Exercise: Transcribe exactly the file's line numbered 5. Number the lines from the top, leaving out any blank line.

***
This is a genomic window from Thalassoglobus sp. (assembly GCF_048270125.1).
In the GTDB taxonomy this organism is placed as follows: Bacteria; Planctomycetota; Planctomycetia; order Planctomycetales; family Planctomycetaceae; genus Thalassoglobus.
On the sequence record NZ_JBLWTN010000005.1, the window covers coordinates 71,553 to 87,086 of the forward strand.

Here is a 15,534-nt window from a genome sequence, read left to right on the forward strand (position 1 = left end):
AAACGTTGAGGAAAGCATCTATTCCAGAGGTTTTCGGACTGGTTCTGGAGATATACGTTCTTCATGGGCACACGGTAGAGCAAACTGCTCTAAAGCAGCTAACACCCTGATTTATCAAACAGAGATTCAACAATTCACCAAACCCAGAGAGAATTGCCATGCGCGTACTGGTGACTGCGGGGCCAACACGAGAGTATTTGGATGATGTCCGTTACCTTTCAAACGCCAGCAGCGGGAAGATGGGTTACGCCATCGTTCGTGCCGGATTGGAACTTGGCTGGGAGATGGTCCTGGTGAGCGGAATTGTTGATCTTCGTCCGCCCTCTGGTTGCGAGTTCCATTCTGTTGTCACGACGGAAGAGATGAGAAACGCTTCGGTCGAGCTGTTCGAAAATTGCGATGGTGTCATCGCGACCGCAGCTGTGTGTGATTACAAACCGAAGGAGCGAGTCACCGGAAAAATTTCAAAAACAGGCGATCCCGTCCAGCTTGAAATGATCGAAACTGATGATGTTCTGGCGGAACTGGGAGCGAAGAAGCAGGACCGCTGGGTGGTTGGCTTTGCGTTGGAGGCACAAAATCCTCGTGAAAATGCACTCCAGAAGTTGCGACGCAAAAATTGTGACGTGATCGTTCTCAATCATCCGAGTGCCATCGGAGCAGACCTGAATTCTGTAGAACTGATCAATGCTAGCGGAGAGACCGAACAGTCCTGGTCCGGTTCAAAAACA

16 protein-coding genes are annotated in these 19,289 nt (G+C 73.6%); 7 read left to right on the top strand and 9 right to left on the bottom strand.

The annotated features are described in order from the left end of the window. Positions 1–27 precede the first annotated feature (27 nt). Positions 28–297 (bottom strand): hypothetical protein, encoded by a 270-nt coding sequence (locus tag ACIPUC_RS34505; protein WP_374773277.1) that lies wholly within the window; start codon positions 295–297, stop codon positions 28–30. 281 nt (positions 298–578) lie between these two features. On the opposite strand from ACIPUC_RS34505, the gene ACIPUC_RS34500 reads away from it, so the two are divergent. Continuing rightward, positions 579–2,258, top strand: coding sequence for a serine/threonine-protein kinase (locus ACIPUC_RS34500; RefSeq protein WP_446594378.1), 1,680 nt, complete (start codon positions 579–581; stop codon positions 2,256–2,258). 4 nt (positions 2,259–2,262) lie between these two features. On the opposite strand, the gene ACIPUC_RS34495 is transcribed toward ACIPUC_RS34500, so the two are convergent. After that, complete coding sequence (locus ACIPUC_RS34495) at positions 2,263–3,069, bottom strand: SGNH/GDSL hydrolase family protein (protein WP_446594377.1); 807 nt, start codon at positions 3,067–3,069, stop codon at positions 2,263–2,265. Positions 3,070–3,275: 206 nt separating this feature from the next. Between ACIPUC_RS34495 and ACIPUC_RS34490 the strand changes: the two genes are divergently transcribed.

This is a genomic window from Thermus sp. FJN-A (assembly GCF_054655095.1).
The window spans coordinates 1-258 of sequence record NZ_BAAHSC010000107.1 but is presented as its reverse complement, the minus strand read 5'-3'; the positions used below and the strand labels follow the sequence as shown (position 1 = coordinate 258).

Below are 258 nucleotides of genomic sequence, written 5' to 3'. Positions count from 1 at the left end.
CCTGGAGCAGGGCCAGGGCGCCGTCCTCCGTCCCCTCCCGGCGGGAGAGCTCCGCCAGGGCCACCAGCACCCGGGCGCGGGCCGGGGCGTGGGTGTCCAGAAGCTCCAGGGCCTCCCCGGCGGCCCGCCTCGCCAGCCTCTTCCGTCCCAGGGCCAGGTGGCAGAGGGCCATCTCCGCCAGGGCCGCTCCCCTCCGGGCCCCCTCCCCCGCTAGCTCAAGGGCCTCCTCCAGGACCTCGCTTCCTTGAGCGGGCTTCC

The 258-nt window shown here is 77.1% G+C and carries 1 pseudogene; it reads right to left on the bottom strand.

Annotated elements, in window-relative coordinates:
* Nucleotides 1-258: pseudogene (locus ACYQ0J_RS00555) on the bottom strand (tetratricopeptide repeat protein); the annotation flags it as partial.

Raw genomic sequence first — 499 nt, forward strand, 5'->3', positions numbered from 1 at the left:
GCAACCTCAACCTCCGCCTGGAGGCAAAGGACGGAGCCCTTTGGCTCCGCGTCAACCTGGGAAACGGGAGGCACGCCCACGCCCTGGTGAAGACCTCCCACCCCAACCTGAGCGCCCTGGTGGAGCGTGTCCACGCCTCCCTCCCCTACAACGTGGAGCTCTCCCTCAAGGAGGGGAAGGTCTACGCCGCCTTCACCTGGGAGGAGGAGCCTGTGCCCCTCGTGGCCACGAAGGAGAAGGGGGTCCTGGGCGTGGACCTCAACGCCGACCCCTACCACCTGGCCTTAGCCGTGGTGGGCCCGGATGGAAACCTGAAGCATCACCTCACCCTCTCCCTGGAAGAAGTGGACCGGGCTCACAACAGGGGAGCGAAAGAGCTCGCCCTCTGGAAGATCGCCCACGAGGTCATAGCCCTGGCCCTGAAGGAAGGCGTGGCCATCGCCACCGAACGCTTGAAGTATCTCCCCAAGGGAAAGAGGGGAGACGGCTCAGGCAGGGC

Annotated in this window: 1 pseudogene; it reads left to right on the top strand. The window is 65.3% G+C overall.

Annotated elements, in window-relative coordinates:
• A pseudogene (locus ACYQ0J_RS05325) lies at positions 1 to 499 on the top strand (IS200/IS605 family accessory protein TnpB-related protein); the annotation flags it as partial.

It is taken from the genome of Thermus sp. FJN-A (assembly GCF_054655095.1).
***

AAACGTTGAGGAAAGCATCTATTCCAGAGGTTTTCGGACTGGTTCTGGAGATATACGTTCTTCATGGGCACACGGTAGAGCAAACTGCTCTAAAGCAGCTAACACCCTGATTTATCAAACAGAGATTCAACAATTCACCAAACCCAGAGAGAATTGCCATGCGCGTACTGGTGACTGCGGGGCCAACACGAGAGTATTTGGATGATGTCCGTTACCTTTCAAACGCCAGCAGCGGGAAGATGGGTTACGCCATCGTTCGTGCCGGATTGGAACTTGGCTGGGAGATGGTCCTGGTGAGCGGAATTGTTGATCTTCGTCCGCCCTCTGGTTGCGAGTTCCATTCTGTTGTCACGACGGAAGAGATGAGAAACGCTTCGGTCGAGCTGTTCGAAAATTGCGATGGTGTCATCGCGACCGCAGCTGTGTGTGATTACAAACCGAAGGAGCGAGTCACCGGAAAAATTTCAAAAACAGGCGATCCCGTCCAGCTTGAAATGATCGAAACTGATGATGTTCTGGCGGAACTGGGAGCGAAGAAGCAGGACCGCTGGGTGGTTGGCTTTGCGTTGGAGGCACAAAATCCTCGTGAAAATGCACTCCAGAAGTTGCGACGCAAAAATTGTGACGTGATCGTTCTCAATCATCCGAGTGCCATCGGAGCAGACCTGAATTCTGTAGAACTGATCAATGCTAGCGGAGAGACCGAACAGTCCTGGTCCGGTTCAAAAACA